The Super Sukhoi project, initiated by the Indian Air Force (IAF), is a significant upgrade program for their Sukhoi Su-30MKI fighter jets aimed to enhance the capabilities of India’s Air Force’s Sukhoi fleet. Image source: Screenshot of Malaysian Sukhoi Su-30MKM in a bunker from the 2022 Malaysian movie, Air Force: The Movie.
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Lessons learned from the 1965 War with Pakistan which had substantial support from the USA & flying a variant of the North American F-86 Sabre, India decided to procure Sukhoi Su-7 fighter-bombers from the Russians that could take considerable damage whilst providing close support attack for the MiG-21 fighters & ground attack. Image source: ARC Air
History of Sukhoi in IAF
The Indian Air Force (IAF) has a long and fruitful relationship with the Russian aircraft manufacturer Sukhoi & Mikoyan MiG, which dates back to the 1960s when India acquired Russian made Mikoyan MiG-21 in 1961 and Sukhoi Su-7 fighter-bomber in 1968. It was used extensively in the 1971 war with Pakistan. Sukhoi Su-7 was retired in 1986 as the IAF started to operate the more modern Russian-made fighter jets namely MiG-23 fighter-bomber, MiG-25 for reconnaissance, MiG-27 fighter & MiG-29 air superiority fighter.
However, the most prominent and advanced Sukhoi aircraft in the IAF inventory is the Su-30MKI, a multirole air superiority fighter that is tailor-made for Indian specifications and integrates Indian, French and Israeli sub-systems. The Su-30MKI is a variant of the Su-30, which is a two-seater, twin-engine, long-range fighter that can perform air-to-air and air-to-ground missions.
The Su-30 was developed from the Su-27, which is a highly manoeuvrable air superiority fighter that was designed to counter the American F-15 Eagle. The Su-30MKI incorporates some of the features and components of the Su-35, which is an improved version of the Su-27 with enhanced avionics, engines and weapons.
Facing 2 powerful adversaries with one closely supported by the US, India was in dire need of a modern, multi-role fighter jet. Derived from the Sukhoi Su-27, Russia offered the next level of the Sukhoi fighter jet, the export version Sukhoi Su-30SM to India but the IAF was not impressed with the performance & wanted further updates & changes which included canards and thrust vectoring nozzles, hence the Indian variant Image source: Quora
The IAF signed a deal with Russia in 1996 to acquire 50 Su-30MKIs in five batches. The first batch consisted of eight Su-30Ks, which were the basic export version of the Su-30. The second batch also had 10 Su-30Ks but with French and Israeli avionics. The third batch had 10 Su-30MKIs with canard foreplanes, which are small wings near the nose that improve stability and agility. The fourth batch had 12 Su-30MKIs and the fifth batch had 10 Su-30MKIs, both with AL-31FP turbofans, which are powerful engines that can vector thrust in different directions, enabling the aircraft to perform extreme maneuvers.
The IAF was not satisfied with the performance of the first two batches of Su-30Ks and decided to return them to Russia between 2007 and 2011. In exchange, India received 18 new Su-30MKIs from Russia. In addition, India signed a memorandum of understanding (MoU) with Russia in 2000 to manufacture 140 Su-30MKIs under license by Hindustan Aeronautics Limited (HAL), India’s state-owned aerospace company.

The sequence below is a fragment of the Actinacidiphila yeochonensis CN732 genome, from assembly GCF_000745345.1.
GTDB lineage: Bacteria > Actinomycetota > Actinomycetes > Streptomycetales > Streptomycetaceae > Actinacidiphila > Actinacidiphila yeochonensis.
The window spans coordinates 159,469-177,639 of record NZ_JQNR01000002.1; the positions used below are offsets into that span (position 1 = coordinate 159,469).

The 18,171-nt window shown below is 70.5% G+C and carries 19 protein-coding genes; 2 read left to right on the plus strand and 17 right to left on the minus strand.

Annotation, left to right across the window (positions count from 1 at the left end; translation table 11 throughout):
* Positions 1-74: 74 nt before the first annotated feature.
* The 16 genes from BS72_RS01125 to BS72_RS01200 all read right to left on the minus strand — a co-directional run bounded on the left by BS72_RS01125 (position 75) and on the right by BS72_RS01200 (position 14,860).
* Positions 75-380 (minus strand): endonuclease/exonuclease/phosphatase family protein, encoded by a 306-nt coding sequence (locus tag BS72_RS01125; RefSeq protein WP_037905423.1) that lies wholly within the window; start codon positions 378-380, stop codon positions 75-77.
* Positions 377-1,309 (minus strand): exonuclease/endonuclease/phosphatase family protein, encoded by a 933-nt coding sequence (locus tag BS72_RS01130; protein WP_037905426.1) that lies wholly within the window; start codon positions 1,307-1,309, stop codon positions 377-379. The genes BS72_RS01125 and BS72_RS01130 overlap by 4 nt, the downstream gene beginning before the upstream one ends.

The first HAL-built Su-30MKI entered service with the IAF in 2004. The IAF has ordered a total of 272 Su-30MKIs, of which nearly 260 are in service as of to date.
Video narration: Under the Super Sukhoi program, the SU-30MKI fighter jets will undergo a series of upgrades to enhance their combat capabilities. The program will be carried out in two phases, with the first phase focused on upgrading the avionics and weapons systems of the aircraft. The second phase will involve the installation of more powerful engines, which will significantly increase the aircraft’s thrust-to-weight ratio and manoeuvrability.
Super Sukhoi Project
The Sukhoi Su-30MKI is a versatile and potent fighter aircraft that has been in service with the IAF since the late 1990s. However, recognizing the need to modernize and upgrade its fleet, India embarked on the Super Sukhoi project in 2015 which aims to equip these aircraft with state-of-the-art technologies that will enhance their performance, survivability, and versatility in modern warfare scenarios.
New avionics systems
The upgraded Su-30MKI aircraft will feature advanced avionics systems that will provide improved situational awareness, communication, and data-sharing capabilities. These systems will enable the pilots to access real-time information and make better decisions during missions. The new avionics systems will also reduce the workload of the pilots and increase their operational efficiency.
New radar systems
The upgraded Su-30MKI aircraft will be fitted with new radar systems that will enhance their detection and tracking abilities. The current N011M BARS radar of Su-30MKI can search objects up to 400 km and track them up to 200 km. The new radar systems will be either the X-band N036 Byelka AESA radar, which is used in the Russian Su-57 fifth-generation fighter jet, or the Uttam AESA radar, which is being developed by India’s DRDO. These radar systems will have a longer range, higher accuracy, and greater resistance to jamming. They will also be able to track and engage more targets simultaneously.
New electronic warfare suites
The upgraded Su-30MKI aircraft will be equipped with new electronic warfare suites that will enhance their survivability in hostile environments. These suites will include advanced jamming, deception, and countermeasure systems that will protect the aircraft from enemy radars, missiles, and other threats. The new electronic warfare suites will also enable the aircraft to conduct offensive electronic attacks against enemy assets.
New weapons systems
The upgraded Su-30MKI aircraft will be able to carry more and better weapons systems that will increase their combat effectiveness. The current Su-30MKI can carry a variety of air-to-air and air-to-ground weapons, including the BrahMos-A supersonic cruise missile. The upgraded Su-30MKI will be able to carry three BrahMos-A missiles instead of one, as well as other long-range missiles such as the Astra BVR missile, which is being developed by India’s DRDO. The new weapons systems will give the aircraft a greater strike range and firepower.